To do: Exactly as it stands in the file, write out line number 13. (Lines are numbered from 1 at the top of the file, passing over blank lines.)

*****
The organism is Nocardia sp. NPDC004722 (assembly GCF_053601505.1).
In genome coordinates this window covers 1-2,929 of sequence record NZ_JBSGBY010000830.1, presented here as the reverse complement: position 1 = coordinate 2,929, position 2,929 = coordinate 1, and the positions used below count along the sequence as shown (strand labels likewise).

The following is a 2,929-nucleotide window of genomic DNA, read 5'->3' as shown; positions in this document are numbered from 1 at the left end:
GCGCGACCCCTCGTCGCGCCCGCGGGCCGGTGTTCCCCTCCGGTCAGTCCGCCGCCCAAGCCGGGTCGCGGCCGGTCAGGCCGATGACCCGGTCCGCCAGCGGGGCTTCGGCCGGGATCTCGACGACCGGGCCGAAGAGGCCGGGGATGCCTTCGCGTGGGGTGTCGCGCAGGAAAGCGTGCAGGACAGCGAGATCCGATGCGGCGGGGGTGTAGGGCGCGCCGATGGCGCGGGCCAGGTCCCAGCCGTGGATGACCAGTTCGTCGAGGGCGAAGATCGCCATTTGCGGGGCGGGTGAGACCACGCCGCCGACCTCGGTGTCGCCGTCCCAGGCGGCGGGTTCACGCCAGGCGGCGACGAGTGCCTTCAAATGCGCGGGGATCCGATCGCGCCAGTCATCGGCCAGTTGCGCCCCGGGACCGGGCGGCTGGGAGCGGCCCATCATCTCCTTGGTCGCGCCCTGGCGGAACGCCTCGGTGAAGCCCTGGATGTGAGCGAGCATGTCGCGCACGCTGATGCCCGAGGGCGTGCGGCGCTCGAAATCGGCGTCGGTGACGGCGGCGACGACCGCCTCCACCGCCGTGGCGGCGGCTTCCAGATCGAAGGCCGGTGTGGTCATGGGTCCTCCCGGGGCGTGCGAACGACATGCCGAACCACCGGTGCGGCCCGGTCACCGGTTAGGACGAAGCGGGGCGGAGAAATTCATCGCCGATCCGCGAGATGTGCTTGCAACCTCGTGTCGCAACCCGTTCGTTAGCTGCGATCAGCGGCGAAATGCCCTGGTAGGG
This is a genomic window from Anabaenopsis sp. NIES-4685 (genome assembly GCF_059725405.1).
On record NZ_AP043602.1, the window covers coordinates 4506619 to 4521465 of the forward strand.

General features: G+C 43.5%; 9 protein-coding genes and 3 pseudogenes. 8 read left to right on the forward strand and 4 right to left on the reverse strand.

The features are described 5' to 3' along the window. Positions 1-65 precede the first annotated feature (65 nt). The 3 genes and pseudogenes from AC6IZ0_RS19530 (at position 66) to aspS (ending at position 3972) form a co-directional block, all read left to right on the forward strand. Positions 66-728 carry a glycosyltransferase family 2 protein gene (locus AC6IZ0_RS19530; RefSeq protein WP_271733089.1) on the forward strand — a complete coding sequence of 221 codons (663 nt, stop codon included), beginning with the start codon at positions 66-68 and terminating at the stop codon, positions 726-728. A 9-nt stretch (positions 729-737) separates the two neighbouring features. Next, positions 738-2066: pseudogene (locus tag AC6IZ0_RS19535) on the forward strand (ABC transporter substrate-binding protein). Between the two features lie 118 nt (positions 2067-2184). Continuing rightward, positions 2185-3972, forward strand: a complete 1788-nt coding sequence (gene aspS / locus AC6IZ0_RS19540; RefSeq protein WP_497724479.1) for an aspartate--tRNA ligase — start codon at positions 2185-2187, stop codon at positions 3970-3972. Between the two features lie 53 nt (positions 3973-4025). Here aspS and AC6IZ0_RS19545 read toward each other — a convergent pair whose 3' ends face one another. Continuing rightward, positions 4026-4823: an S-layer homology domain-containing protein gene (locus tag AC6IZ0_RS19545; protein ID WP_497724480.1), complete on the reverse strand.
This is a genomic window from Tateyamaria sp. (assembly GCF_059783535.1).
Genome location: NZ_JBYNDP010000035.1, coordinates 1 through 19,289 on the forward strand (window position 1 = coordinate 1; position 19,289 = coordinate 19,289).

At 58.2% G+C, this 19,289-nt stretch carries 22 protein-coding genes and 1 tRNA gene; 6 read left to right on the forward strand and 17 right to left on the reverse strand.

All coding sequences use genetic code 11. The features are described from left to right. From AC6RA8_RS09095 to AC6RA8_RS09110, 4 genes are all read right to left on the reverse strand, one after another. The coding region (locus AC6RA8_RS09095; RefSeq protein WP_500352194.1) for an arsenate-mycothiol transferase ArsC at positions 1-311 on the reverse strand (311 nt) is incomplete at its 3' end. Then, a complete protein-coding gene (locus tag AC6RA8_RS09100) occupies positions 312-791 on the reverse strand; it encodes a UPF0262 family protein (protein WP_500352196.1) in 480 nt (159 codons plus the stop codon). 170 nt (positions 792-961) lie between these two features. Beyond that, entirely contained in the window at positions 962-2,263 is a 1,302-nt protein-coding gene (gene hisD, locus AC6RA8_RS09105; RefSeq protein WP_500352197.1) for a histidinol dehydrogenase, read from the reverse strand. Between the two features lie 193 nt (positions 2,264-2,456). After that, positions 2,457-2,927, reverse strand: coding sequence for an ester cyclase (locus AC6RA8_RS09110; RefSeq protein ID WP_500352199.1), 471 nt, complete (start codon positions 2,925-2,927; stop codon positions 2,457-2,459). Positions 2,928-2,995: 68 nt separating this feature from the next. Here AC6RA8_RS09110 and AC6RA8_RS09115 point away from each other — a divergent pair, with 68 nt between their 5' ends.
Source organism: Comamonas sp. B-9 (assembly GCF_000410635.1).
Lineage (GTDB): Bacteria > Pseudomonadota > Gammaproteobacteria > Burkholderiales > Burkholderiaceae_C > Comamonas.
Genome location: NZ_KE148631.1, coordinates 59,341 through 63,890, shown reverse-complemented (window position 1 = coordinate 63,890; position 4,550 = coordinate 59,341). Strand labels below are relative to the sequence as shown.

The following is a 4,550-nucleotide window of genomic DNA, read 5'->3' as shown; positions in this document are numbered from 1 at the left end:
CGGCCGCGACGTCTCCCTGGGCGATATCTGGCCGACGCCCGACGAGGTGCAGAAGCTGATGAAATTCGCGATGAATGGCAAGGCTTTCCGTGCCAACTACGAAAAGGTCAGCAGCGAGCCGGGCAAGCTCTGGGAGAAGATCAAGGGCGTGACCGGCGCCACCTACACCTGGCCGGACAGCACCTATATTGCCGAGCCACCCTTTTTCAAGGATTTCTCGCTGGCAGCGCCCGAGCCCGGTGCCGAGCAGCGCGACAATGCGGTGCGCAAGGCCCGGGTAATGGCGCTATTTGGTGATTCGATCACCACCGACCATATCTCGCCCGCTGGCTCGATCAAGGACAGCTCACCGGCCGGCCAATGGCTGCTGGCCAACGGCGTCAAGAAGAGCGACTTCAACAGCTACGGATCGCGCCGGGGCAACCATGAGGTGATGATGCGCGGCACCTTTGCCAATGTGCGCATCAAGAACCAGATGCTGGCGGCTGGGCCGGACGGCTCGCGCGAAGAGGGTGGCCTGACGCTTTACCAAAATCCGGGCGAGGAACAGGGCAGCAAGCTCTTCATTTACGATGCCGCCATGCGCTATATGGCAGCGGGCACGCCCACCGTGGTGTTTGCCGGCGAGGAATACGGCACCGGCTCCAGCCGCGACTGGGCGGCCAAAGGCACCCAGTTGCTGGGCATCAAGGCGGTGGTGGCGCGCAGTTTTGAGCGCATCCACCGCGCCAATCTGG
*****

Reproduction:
Source organism: Comamonas sp. B-9 (assembly GCF_000410635.1).